Recent Searches
Mayfield Park and Preserve
Mayfield Park and Preserve

Mayfield Park and Preserve

441 Reviews
Free admission
3801 W 35th Street, Austin, 78703

The Basics

Spend time exploring Mayfield Park’s lily ponds near the cottage, which are arranged in the shape of flower petals surrounding a circular center, with an hourglass pond that represents the stem. The property’s two dozen peafowl are descendants of an original pair that were given to former residents, the Gutsch family. You may visit independently or include Mayfield Park on a guided small-group tour of the Texas Hill Country.

Show all

Things to Know Before You Go

  • Mayfield Park is ideal for a quiet afternoon, a romantic date, and families with children, who enjoy tracking the peafowl across the grounds.

  • Wear comfortable walking shoes for exploring the property, which is surrounded by a 21-acre (8.5-hectare) reserve of walking trails and wildlife habitat.

  • Pets are not allowed in the park.

  • Both the cottage and gardens are wheelchair accessible.

Show all

How to Get There

The nearest public transit stop to Mayfield Park, on West 35th Street in Austin, is more than a half-mile (0.8 kilometers) away, so it’s best to drive or go with a tour. From downtown, take TX-1 Loop (Mopac) North to the 35th Street exit and then turn left. Free parking is available on-site.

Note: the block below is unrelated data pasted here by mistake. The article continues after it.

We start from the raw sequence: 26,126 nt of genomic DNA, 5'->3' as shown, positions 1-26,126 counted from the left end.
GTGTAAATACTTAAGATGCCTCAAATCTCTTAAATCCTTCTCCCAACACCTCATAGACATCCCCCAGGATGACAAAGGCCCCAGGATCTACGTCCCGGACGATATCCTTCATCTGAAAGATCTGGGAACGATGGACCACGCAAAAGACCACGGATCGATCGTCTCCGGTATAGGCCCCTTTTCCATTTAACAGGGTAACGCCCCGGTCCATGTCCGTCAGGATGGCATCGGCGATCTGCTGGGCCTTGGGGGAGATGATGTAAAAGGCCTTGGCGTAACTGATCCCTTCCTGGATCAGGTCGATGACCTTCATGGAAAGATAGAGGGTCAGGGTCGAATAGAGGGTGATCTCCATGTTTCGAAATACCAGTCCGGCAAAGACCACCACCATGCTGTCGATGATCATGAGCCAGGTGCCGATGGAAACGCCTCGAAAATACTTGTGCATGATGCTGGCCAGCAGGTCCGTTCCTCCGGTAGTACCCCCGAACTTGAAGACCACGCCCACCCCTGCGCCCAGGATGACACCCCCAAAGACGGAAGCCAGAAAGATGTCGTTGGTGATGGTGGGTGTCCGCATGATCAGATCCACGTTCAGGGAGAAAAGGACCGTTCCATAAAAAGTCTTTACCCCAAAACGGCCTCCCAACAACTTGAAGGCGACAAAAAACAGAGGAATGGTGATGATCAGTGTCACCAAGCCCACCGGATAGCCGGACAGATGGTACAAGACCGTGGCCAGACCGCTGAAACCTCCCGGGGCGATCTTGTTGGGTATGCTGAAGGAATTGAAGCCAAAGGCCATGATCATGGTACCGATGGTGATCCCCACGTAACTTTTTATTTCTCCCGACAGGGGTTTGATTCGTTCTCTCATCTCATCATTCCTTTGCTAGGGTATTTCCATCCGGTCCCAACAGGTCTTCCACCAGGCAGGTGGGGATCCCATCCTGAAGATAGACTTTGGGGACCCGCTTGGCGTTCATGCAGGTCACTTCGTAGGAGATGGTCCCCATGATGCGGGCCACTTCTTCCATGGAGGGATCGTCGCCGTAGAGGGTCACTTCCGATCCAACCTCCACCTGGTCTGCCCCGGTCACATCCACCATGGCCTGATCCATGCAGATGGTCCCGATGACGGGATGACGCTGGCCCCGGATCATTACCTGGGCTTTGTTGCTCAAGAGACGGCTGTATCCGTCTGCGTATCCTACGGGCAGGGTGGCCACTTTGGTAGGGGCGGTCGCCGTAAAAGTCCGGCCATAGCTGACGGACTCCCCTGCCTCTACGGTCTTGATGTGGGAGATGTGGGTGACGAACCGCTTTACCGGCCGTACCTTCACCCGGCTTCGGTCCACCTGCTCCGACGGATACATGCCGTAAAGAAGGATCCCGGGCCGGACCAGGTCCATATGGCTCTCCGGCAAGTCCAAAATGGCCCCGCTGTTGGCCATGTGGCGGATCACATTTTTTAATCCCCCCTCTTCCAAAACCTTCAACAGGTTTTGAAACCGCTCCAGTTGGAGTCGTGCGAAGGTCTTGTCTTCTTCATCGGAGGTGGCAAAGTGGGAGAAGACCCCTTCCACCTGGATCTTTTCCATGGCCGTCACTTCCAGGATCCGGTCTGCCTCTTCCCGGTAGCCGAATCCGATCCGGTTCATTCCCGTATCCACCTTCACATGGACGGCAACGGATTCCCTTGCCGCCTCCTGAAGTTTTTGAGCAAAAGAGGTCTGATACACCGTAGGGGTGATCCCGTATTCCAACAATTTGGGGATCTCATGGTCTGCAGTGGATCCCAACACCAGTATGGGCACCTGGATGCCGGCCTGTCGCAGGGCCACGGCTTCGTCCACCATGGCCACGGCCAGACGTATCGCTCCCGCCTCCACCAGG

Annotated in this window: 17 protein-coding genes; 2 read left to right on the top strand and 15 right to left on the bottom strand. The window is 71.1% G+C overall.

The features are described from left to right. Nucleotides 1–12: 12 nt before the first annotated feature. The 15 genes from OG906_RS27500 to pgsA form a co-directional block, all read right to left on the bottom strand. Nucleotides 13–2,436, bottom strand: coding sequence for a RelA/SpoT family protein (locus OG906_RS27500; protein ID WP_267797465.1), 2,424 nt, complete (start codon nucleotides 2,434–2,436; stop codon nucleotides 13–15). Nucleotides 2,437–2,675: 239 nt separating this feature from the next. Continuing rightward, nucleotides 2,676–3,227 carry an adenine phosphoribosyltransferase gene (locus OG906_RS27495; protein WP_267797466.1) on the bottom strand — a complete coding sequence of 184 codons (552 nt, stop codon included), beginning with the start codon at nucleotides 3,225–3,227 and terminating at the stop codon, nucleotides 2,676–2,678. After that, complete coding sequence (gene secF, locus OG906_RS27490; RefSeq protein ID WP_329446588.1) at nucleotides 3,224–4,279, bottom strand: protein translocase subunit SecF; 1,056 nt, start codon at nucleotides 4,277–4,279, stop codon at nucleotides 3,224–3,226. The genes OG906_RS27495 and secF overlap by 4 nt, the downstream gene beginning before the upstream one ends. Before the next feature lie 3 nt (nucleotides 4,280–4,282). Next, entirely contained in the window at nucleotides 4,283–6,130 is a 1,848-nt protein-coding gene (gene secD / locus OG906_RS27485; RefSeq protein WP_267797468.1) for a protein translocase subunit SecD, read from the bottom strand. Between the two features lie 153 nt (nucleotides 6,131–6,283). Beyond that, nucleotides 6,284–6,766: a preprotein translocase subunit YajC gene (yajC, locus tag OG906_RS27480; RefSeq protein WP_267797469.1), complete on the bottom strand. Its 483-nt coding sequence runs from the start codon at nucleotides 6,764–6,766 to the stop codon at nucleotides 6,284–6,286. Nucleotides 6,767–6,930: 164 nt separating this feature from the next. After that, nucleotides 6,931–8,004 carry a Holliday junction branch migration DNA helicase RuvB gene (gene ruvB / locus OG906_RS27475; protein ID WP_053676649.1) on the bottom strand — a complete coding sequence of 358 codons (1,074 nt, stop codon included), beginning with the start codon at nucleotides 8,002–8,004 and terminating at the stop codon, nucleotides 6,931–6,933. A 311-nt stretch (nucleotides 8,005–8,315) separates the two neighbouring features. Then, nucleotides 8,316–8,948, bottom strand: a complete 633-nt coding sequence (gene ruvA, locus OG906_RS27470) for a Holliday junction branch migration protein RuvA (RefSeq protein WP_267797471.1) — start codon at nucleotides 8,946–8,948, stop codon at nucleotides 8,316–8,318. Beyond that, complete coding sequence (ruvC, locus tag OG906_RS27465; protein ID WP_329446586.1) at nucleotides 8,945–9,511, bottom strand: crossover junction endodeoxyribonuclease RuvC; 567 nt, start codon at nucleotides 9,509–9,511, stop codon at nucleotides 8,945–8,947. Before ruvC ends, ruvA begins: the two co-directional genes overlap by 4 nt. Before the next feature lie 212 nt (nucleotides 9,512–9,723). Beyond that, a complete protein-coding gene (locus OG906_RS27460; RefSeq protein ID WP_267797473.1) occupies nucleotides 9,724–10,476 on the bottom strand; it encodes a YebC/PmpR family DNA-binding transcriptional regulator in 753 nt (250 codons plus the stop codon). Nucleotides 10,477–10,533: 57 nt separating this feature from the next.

Show all

When to Get There

Mayfield Park and Preserve are open from 5am to 10pm daily. The park’s trees provide a lot of shade, which is ideal on a hot summer’s day. If you’re interested in seeing the peacocks in their full, brilliant plumage, visit during the spring mating season, starting in February, when the males show off their feathers. Note that the gardens may be closed during private events, such as weddings.

Show all

Peacock Trivia

Peafowl is the term for a type of male and female pheasants—peacock refers specifically to males, whilepeahen are females. During mating season, peahens choose their mates based on the color and size of their feathers. The life expectancy of these birds, one of the largest flying species, is about 20 years.

Show all